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FBI Tracks down a 19th Century Painting Stolen by the Nazis During WWII

“Secret Departure of Ivan the Terrible Before the Oprichina,” via U.S. Attorney’s Office.

By Steve Neavling

ticklethewire.com

The FBI tracked down an Ivan the Terrible painting that was stolen by the Nazis during World War II and returned the massive artwork to the Embassy of Ukraine.

The 19th century oil painting, titled “Secret Departure of Ivan the Terrible Before the Oprichina,” was looted from the Dnepropetrovsk Art Museum in Nazi-occupied Ukraine in 1941. More than 75 years later, the FBI’s Art Crime Team was tipped off that the Mikhail N. Panin painting was being prepared for auction.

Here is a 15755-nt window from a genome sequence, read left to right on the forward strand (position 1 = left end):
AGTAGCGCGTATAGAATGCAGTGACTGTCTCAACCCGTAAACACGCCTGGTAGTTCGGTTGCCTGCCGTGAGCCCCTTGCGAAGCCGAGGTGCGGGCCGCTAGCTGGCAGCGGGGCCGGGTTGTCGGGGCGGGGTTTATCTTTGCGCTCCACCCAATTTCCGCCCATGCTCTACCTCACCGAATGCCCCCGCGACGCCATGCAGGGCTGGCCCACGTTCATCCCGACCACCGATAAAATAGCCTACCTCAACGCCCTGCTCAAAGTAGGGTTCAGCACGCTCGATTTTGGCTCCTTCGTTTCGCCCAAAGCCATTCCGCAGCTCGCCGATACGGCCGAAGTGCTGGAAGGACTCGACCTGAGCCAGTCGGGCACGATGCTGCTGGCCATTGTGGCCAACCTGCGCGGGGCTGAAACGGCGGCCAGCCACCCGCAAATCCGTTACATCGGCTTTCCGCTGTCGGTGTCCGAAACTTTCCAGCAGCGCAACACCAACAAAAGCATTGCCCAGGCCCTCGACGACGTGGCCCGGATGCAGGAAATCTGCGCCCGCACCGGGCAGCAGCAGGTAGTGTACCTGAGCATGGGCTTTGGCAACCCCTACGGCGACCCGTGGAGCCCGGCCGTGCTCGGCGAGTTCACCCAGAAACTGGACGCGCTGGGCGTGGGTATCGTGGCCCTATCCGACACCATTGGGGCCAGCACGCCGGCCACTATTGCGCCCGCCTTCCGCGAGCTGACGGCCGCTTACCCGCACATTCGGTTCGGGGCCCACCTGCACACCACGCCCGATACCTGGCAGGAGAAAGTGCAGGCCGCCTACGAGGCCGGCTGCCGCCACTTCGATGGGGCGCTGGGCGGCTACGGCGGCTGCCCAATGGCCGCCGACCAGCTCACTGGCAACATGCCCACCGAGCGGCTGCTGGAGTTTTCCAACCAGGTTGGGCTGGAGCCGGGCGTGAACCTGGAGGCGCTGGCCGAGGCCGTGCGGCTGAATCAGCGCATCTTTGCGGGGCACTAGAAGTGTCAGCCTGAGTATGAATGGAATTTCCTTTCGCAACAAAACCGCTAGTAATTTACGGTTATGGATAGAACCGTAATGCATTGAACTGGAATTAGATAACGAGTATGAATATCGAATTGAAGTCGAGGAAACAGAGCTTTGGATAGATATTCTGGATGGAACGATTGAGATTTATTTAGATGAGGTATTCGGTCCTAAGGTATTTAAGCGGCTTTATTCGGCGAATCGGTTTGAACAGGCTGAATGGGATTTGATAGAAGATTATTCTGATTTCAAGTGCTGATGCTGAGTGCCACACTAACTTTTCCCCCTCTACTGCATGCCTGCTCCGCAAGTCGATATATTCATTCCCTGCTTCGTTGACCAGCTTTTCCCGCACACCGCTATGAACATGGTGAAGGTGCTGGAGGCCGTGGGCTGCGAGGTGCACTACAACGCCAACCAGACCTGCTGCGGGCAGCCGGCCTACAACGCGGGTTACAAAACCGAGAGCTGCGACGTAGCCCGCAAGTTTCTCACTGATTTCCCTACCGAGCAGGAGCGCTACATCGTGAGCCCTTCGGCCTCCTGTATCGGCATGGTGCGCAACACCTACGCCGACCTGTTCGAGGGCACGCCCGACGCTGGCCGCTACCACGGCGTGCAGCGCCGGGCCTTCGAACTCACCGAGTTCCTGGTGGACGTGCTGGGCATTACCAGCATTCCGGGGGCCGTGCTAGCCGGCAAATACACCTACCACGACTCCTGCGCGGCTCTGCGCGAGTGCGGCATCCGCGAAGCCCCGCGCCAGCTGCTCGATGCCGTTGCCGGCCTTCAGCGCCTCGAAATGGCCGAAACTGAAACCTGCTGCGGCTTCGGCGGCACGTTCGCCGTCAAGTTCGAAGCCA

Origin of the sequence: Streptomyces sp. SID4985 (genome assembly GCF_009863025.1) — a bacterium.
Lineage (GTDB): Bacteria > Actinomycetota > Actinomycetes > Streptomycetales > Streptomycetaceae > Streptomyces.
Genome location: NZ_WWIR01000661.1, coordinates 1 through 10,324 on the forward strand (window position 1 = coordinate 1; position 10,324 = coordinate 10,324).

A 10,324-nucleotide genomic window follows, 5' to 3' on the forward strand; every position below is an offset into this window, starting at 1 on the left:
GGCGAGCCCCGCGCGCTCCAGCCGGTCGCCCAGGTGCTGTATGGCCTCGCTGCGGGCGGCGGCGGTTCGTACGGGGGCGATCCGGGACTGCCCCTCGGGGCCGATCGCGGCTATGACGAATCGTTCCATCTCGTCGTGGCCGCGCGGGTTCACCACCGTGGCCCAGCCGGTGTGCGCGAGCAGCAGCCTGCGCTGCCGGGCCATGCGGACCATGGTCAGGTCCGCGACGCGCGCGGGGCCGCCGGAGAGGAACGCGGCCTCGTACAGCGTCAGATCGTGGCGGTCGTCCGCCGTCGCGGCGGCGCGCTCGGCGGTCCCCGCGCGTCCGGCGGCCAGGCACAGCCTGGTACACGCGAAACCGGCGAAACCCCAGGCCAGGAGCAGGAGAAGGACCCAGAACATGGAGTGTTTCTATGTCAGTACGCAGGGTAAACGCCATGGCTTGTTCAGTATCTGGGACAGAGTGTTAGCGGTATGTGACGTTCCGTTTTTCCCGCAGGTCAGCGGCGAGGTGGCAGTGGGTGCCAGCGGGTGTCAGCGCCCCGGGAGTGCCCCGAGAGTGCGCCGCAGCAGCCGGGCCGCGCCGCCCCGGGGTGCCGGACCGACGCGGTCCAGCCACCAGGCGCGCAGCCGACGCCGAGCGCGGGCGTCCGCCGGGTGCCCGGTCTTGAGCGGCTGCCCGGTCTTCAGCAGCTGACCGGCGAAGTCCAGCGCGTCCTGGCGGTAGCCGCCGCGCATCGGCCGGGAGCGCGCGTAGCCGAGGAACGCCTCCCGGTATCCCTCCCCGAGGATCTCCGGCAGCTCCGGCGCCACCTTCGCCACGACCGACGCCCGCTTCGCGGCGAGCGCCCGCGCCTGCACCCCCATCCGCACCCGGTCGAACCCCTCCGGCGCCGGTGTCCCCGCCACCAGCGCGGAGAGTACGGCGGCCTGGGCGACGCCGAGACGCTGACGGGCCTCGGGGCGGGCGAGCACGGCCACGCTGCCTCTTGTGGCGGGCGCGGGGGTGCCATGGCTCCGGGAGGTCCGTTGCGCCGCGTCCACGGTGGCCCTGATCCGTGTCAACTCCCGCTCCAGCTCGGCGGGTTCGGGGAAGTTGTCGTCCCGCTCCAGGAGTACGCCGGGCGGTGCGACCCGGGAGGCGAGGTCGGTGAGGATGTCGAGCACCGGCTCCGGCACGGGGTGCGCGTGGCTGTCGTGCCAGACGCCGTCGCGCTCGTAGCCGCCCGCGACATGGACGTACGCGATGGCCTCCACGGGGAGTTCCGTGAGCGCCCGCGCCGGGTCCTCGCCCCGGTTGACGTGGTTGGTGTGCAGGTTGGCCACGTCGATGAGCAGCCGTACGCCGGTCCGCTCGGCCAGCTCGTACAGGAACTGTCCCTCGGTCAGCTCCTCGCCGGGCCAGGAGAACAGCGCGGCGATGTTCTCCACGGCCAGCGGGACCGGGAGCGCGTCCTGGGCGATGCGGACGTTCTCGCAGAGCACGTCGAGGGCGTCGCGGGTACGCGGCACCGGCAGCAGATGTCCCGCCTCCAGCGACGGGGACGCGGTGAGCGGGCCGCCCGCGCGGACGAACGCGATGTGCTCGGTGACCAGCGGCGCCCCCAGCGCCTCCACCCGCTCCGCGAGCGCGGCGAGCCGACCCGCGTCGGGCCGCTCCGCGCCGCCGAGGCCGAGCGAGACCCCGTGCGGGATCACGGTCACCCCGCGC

The 64-square-foot painting was preserved and “admired” for decades in the Connecticut home of Gabby and David Tracy, who had no idea the artwork had been stolen, according to the FBI. In 1987, the couple came into possession of the painting when they bought the home in which artwork had been hung.

“The FBI is proud to work with our partners to mark this important art repatriation and return the painting to the Ukrainian Embassy. The FBI works to return stolen art and other property to preserve the history and culture of countries around the world,” Timothy M. Dunham, special agent in charge of the Washington Field Office’s Criminal Division, said in a news release. “Returning art to the proper owners is important and meaningful work made possible by our talented special agents and analysts.”


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